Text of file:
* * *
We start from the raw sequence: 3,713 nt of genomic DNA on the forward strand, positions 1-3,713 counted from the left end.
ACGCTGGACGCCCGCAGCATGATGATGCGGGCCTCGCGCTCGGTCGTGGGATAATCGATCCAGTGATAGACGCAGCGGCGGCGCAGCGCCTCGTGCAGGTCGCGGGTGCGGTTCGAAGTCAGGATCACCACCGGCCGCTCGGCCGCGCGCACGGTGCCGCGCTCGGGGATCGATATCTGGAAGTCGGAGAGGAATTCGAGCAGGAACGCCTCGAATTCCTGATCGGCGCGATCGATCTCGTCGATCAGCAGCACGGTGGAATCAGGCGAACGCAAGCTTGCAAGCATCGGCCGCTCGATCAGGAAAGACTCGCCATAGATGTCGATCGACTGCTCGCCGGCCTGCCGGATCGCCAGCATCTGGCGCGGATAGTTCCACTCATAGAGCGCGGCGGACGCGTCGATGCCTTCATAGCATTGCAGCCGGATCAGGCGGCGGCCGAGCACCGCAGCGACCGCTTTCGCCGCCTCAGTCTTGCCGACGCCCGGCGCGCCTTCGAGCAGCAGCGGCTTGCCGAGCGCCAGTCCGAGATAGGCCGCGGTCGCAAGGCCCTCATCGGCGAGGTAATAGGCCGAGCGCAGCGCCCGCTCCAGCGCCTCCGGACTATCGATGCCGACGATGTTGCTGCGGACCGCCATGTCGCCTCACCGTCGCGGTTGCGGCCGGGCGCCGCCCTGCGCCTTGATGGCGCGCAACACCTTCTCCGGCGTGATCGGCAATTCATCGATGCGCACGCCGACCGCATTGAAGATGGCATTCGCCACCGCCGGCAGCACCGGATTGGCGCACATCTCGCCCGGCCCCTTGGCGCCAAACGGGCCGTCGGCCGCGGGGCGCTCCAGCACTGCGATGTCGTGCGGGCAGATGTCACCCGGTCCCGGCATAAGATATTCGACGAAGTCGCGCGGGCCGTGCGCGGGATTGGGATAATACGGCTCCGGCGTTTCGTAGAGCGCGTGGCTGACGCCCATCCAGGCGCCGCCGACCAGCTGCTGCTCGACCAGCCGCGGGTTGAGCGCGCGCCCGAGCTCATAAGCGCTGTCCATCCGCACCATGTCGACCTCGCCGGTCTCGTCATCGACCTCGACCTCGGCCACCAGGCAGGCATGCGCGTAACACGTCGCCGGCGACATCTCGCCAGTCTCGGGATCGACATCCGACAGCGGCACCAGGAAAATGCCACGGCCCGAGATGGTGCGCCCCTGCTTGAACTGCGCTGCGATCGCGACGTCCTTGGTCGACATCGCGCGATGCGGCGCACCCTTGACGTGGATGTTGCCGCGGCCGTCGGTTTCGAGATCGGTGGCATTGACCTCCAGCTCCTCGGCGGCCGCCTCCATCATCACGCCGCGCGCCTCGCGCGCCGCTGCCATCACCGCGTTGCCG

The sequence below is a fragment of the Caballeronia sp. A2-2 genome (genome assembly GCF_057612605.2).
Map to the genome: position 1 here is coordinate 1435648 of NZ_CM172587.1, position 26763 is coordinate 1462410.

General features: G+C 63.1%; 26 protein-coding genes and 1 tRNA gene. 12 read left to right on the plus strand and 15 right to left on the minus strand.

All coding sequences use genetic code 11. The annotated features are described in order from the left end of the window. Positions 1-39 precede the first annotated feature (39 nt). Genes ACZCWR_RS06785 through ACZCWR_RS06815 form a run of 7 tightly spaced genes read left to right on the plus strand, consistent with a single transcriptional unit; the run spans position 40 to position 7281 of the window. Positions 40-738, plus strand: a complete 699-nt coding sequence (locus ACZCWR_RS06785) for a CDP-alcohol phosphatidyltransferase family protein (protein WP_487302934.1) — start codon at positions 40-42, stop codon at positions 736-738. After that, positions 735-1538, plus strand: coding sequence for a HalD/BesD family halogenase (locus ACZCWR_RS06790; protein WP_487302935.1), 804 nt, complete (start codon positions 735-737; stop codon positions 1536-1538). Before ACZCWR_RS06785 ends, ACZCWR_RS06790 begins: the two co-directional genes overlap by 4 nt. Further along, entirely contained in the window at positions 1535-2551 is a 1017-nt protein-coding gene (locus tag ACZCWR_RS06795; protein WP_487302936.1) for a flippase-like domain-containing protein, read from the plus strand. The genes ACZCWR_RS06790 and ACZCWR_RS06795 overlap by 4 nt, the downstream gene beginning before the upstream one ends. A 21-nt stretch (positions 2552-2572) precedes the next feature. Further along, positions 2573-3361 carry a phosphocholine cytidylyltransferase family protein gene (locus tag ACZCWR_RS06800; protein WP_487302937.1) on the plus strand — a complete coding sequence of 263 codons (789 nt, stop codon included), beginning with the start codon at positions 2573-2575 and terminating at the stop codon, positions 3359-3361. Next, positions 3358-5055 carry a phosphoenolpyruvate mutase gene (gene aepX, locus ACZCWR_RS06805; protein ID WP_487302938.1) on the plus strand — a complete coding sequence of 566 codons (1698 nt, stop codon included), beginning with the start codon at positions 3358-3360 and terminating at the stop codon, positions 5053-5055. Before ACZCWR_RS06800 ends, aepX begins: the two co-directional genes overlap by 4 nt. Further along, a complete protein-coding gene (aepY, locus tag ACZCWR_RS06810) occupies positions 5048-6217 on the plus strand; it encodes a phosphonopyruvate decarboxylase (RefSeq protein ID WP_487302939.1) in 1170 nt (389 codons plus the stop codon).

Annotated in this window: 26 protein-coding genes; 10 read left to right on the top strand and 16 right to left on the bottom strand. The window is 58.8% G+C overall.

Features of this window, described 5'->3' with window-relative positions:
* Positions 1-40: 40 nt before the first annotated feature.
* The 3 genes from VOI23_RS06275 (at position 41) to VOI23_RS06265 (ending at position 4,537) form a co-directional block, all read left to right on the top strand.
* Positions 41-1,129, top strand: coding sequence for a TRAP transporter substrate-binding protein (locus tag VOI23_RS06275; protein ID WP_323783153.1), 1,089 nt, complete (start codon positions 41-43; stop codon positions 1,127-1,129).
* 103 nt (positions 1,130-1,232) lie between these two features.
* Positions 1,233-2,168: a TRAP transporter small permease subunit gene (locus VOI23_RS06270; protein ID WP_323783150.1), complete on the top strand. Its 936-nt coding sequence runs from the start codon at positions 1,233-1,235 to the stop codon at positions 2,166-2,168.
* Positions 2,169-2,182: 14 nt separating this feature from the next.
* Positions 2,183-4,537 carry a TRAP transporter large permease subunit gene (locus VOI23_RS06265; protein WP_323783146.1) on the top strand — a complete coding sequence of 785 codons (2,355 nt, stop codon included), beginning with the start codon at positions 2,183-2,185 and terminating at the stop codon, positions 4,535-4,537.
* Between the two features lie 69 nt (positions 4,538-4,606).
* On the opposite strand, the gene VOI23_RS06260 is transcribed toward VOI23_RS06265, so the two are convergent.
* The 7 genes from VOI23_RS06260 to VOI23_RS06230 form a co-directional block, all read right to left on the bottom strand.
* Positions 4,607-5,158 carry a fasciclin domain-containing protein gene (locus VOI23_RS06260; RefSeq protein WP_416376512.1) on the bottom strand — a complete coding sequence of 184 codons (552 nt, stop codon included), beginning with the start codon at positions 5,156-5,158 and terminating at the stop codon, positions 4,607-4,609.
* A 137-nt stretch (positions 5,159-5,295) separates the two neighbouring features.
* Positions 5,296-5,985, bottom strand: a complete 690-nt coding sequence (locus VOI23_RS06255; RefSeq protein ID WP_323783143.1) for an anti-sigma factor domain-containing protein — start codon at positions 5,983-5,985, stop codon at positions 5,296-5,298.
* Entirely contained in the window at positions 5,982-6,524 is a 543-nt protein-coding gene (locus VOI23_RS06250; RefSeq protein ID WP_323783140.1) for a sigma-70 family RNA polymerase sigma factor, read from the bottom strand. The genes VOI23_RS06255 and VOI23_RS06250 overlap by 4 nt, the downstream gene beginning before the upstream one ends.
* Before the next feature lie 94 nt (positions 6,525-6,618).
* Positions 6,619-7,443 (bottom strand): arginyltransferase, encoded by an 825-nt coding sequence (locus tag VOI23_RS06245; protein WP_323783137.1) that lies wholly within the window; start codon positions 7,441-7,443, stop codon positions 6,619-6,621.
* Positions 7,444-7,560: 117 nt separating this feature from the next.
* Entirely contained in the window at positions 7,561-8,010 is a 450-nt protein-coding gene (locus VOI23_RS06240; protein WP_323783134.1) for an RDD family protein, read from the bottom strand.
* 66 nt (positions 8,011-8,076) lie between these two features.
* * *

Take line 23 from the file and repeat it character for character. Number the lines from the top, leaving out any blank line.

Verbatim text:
* Before the next feature lie 94 nt (positions 6,525-6,618).